Confirmed: "Drain the swamp" is Washington-speak for "Let it fester." While House ethics watchdogs dither, it's shady business as usual for ethics scandal-plagued Democratic Rep. Maxine Waters.
Last summer, the House Ethics Committee charged the entrenched California congresswoman with three violations related to her wheeling and dealing on behalf of minority-owned OneUnited Bank in Los Angeles. The panel accused Waters of bringing discredit to the House for using her influence to seek and secure taxpayer-subsidized special favors for the failing financial institution.
Eight months have passed since the House ethics panel charged Waters. But to date, there has been no action. No trial. No consequences.
Instead, Waters is busy ginning up opposition to GOP budget and entitlement reform, introducing new regulatory crackdowns on the financial industry, and waltzing into political rallies as Aretha Franklin's "Respect" blares from the loudspeaker. The Swamp Queen has been playing her well-worn race card, stoking class warfare in the "community" and playing populist guardian of the "children, the poor, the disabled and the elderly."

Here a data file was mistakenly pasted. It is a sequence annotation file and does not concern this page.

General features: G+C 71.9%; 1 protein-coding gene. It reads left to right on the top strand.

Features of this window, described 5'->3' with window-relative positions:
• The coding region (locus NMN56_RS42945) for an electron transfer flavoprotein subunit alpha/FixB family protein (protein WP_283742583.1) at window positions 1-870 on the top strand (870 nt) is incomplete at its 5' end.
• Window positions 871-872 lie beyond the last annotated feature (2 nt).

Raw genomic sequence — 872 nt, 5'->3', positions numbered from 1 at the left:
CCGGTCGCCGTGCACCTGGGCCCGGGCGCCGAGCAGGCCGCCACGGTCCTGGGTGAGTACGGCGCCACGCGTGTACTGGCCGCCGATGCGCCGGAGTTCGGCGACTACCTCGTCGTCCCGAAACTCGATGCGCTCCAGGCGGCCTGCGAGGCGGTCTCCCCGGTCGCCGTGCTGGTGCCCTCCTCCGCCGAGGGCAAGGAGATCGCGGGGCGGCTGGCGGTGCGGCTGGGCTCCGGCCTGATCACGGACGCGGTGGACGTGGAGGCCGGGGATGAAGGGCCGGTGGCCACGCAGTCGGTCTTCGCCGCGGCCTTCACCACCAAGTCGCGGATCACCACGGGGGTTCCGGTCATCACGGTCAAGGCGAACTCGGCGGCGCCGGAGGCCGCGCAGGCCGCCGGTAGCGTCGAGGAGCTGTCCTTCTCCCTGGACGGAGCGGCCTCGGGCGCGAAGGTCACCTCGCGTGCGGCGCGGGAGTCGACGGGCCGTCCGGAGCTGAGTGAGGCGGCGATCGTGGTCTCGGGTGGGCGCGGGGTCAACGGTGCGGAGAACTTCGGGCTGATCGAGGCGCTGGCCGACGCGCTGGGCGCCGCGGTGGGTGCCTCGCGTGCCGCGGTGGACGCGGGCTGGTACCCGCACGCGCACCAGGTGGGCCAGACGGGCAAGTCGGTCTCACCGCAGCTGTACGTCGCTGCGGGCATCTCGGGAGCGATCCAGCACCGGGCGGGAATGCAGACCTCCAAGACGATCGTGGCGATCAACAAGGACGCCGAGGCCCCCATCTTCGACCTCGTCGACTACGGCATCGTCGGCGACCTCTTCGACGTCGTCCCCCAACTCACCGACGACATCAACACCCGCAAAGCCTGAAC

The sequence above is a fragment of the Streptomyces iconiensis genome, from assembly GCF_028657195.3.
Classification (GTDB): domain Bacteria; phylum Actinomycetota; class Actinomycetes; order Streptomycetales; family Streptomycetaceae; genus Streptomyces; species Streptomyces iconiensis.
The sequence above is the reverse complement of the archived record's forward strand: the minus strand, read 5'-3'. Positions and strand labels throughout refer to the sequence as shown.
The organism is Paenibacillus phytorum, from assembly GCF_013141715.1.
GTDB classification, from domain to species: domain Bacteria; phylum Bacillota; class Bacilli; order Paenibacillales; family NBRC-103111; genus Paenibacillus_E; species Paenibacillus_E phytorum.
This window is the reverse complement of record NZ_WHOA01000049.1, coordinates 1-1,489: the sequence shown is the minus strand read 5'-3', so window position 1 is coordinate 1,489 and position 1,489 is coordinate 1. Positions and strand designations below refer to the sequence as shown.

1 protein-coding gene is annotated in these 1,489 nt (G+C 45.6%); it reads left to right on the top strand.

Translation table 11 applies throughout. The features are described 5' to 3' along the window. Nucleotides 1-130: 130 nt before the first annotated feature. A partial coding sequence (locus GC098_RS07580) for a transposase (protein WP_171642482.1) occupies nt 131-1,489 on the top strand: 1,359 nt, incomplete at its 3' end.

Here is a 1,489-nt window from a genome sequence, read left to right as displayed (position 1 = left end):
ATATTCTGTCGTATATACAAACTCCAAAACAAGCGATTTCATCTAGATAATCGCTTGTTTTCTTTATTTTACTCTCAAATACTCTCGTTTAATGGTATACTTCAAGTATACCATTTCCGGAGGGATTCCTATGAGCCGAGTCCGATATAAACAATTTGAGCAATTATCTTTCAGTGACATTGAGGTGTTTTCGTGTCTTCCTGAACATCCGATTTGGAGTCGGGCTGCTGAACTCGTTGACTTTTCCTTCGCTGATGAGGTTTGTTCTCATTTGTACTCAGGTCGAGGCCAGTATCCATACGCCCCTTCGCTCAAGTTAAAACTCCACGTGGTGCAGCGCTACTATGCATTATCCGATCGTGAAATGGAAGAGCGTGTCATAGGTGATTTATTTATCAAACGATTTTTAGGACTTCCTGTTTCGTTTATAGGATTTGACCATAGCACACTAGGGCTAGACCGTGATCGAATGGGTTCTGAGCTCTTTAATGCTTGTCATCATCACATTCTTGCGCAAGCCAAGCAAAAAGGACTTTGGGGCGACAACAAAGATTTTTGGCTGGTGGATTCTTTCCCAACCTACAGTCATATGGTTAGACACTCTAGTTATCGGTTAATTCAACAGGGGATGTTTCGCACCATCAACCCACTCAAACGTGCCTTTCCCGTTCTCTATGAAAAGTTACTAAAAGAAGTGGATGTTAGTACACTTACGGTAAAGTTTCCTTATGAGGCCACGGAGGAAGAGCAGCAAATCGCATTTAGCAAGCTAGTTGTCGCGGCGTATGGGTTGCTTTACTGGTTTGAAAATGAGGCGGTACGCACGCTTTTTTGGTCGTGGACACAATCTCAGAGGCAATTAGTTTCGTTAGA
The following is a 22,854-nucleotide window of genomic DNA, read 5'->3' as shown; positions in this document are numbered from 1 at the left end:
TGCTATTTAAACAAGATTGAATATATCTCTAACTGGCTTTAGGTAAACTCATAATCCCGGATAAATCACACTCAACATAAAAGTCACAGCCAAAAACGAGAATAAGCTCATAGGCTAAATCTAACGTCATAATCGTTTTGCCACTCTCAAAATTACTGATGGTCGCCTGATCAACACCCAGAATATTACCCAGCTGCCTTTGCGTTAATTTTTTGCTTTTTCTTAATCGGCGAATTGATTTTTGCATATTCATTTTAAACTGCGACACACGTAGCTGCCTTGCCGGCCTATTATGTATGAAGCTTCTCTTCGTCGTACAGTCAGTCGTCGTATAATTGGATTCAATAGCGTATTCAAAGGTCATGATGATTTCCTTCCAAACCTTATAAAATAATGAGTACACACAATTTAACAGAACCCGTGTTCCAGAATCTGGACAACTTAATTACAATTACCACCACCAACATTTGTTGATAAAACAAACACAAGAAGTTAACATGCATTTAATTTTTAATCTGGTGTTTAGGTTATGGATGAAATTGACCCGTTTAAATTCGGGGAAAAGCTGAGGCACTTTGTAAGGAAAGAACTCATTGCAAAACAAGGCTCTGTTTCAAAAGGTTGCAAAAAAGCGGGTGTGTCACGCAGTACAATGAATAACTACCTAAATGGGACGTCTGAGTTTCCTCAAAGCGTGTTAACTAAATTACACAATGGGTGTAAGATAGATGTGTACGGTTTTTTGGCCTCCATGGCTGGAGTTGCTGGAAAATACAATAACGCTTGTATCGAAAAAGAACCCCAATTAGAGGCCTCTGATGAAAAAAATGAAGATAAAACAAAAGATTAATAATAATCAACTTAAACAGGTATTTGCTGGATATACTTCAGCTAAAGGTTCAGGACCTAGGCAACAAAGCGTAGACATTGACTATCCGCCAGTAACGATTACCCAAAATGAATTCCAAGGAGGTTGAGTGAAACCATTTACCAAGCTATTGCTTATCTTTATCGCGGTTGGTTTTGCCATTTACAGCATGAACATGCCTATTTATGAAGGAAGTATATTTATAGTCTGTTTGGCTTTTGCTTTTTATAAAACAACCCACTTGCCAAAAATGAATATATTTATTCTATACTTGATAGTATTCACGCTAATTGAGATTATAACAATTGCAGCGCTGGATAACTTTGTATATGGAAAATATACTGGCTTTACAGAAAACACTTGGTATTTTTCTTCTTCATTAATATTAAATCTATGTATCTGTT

Mad Maxine may have her "community" duped. But this corporate welfare fixer is just another corruptocrat of a different stripe.
To re-cap: OneUnited Bank received $12 million in federal TARP bailout money after Waters' office personally intervened and lobbied the Treasury Department in 2008. The minority depository institution was seeking a backdoor government rescue from its reckless decision to squander nearly $52 million of its bank capital on Fannie Mae and Freddie Mac preferred stock. Lavish spending by top bank executive Kevin Cohee, who boasted a company-financed Porsche and a Santa Monica, Calif., beachfront mansion, compounded the bank's problems.
After the federal bailout of Fannie/Freddie, OneUnited's stock in the government-sponsored enterprises plunged to a value estimated at less than $5 million. Only through Waters' intervention was OneUnited able to secure an emergency meeting with the Treasury and its then-Secretary Henry Paulson.
The bailout beggars did so under the guise of representing the "National Bankers Association." But records obtained by congressional investigators showed that OneUnited's legal counsel, vice president and president (the latter two are married to each other) spearheaded the meeting and its agenda and drafted the talking points/briefing material for Waters.
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